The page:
During in grad school, I moved into a trendy LA neighborhood that was swarming with hip twenty-somethings–people with ink and piercings and big eyewear; people who were edgy and way cooler than me. I worried that my Banana Republic banality might offend their creative sensibilities or dilute the neighborhood’s budding cool-quotient. But most everyone was friendly and welcoming, despite their unifying penchant for raucous, high-decibel celebrating.
Early one evening, I came across such an elderly gentleman on the corner. He was staring at a stop sign, shuffling a few steps in one direction before turning around and doubling back. Clearly disoriented, I feared that he could easily get hit by a speeding car of rollicking party-goers. Or by a plane (since one had just crashed into an apartment building nearby). Or maybe he’d be eaten by a marauding possum (since he was that small, and the possums that big). Yes, all these were possibilities not to be discounted in surreal Los Angeles.
So I did exactly what my parents told me never to do: I picked him up. In my little green Honda.
After he lowered his stiff, sliver-of-a-body into my car, we proceeded to drive, block by block, along every street in the neighborhood.
Eventually we passed a house that looked familiar (he didn’t know his address), and he got out. An elderly woman came to the front door, looking at once relieved and irritated. From the look of it, this wasn’t the first time a walk had turned wayward.
This is the bad kind of wander–being lost without intention, forethought or (as was evident) intact memory.
But there are good kinds of wander, as well: Wander that involves the radiating heat of a black dashboard and absurd attempts to belt out your favorite song; wander that involves stepping away from obligation and following the irregular line that wends across your pocket-sized map, the snaking black that stretches out before you.
Wander, in this sense, is predicted, even if it’s only the outline which is sketched in advance. The details, the wander’s interior, can be filled in as you go, crafted along the way.
Such wandering doesn’t lend itself to parenthood, and I often miss the ability to leave, unencumbered and unscheduled. As it is, my mind, like my diaper bag, is full of provisions for all contingencies–the physical and psychological reminders of tending to people both small and inherently dependent.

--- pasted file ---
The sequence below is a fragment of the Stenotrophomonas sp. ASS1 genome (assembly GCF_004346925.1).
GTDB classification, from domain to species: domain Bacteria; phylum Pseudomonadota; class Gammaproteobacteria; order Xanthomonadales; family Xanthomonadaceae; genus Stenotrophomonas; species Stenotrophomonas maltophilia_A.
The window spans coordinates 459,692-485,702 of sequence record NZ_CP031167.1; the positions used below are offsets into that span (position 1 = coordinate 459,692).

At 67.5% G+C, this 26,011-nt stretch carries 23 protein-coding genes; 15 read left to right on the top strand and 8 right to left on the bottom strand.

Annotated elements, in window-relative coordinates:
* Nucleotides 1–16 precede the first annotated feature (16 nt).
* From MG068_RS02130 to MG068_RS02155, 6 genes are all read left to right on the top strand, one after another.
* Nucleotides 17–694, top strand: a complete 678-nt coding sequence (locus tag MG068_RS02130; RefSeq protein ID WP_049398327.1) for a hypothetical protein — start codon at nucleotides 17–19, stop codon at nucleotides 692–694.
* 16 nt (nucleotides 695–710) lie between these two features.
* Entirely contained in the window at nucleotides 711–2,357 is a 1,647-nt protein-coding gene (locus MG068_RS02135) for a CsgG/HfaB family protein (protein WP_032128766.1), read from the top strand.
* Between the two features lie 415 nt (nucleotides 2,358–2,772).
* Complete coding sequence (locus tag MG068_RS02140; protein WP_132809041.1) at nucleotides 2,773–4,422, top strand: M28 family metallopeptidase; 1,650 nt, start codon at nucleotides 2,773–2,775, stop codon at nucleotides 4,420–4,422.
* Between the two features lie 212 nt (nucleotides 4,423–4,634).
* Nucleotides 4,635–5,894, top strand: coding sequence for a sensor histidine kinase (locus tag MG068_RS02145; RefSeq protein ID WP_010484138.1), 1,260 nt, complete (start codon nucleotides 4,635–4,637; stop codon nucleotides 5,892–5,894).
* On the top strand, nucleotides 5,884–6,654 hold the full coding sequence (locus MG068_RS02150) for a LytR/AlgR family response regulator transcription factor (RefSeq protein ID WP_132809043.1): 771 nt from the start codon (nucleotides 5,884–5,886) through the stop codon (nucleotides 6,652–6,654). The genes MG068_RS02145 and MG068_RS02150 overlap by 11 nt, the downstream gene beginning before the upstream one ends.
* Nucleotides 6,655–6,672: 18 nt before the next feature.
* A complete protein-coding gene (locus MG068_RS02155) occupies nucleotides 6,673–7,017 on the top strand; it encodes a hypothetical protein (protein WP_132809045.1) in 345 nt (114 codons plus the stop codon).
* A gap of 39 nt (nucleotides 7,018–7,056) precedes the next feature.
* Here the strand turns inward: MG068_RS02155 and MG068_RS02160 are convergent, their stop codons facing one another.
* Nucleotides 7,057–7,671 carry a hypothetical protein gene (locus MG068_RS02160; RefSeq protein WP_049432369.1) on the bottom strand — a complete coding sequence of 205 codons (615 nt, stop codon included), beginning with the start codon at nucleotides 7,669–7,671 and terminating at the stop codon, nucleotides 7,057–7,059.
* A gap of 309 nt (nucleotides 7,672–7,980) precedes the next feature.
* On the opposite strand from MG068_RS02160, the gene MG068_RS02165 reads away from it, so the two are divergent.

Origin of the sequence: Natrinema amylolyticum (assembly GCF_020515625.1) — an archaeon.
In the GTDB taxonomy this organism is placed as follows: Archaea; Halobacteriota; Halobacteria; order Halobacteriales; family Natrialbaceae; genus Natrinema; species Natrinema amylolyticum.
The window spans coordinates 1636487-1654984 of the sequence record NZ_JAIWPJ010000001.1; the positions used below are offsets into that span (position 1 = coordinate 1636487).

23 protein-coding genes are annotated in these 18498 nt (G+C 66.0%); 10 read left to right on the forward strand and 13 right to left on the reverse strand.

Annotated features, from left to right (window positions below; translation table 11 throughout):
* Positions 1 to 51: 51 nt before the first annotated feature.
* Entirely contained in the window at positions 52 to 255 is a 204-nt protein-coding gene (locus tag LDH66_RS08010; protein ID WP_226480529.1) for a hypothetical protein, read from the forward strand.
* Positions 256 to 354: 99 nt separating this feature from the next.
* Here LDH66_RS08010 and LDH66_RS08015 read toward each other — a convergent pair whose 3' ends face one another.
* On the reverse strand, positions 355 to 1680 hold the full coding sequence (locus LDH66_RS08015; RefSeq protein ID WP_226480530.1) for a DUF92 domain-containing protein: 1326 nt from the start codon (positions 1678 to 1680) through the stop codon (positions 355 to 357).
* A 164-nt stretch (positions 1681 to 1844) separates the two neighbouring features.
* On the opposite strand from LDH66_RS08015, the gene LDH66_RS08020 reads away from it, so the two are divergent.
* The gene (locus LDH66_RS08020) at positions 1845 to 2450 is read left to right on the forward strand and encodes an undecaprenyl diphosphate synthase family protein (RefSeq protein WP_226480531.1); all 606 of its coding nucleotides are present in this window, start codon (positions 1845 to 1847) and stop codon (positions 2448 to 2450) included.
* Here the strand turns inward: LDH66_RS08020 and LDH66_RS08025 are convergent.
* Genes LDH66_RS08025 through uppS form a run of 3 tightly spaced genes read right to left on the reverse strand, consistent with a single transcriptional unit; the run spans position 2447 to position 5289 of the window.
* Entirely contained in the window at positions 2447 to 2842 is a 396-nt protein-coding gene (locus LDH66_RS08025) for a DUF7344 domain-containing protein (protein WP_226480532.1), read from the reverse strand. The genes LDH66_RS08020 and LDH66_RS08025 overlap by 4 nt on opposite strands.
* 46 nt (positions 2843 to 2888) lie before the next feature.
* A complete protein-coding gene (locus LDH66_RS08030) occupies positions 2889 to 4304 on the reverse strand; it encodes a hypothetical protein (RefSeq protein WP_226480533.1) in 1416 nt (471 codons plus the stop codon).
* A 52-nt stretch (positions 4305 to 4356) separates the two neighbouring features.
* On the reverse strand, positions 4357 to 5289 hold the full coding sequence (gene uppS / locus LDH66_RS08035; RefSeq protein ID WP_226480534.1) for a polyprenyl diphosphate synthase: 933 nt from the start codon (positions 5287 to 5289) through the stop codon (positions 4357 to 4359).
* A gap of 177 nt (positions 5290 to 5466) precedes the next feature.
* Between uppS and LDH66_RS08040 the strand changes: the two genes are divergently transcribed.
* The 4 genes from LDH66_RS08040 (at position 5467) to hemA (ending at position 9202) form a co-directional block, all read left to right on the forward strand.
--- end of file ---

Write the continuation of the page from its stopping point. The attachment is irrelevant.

I wonder: How can parents find the good wander?
At times I have felt this way. But not now. Now I would like some moments and some miles, to meander and have fulfilled my dormant, itinerant longings. Not to engage in the rowdy festivities of my previous neighbors or my own (distant) youth, but to pursue the urge to wander, to follow the tug of that beckoning thread.
Would a stroll around the neighborhood (minus the baby carrier and its contents–the baby) suffice? What about spending some hours deep in the pages of a favorite book—could that provide temporary transcendence? Or should I meander through my mind, hoping that the traversal of an emotional topography might somehow substitute for a physical one?
None of these give me the thought-spinning, stomach-churning anticipation of grabbing my passport and wondering how I’ll manage in a small village where no one speaks English. None offer comparable drama or possibility.
Parenting is nothing if not an exercise in recalibration—of schedules, ideas, and identity. So maybe this means that our expectations about wandering must be recalibrated as well—retooled and perhaps downsized–so that they are attainable. Maybe drama comes not from a last-minute trip to Malaysia, but from watching our children swing rung by rung across the monkey bars. Or from standing alongside them in the deep trenches of childhood affect—witnessing the flailing of bodies and the heaving sobs of heartbreak—the intensity of which rivals any emotional storm in the so-called adult world.
Though I find myself yearning for adventure and open road, it is bittersweet to acknowledge that this freedom will someday be mine once again. Because a tarmac-filled existence would mean a certain longing for the things I now bemoan—the lack of sleep and the incessant, “but mommy, why?” It would mean that a dusty-headed, sap-stained child would no longer present herself to me for nightly kisses and cuddles, that my back would no longer provide transport for a too-tired toddler.
And eventually, such freedom might mean that I’m so advanced in age that wandering outside my front door constitutes risk, unless I rely upon a trail of breadcrumbs (or the kindness of a stranger in a Honda).
For now, I treasure my latent wanderlust and the fantasy it inspires, for it keeps me company in the way a 3-year old cannot. It serves as a backdoor through which my responsible, parentified mind can abscond. But it also reminds me that these days, steeped in drama of the childhood sort, are precious. And numbered.
Do you have strategies for taking vacations (of the metaphorical or actual sort)? Do you believe in the value of wandering?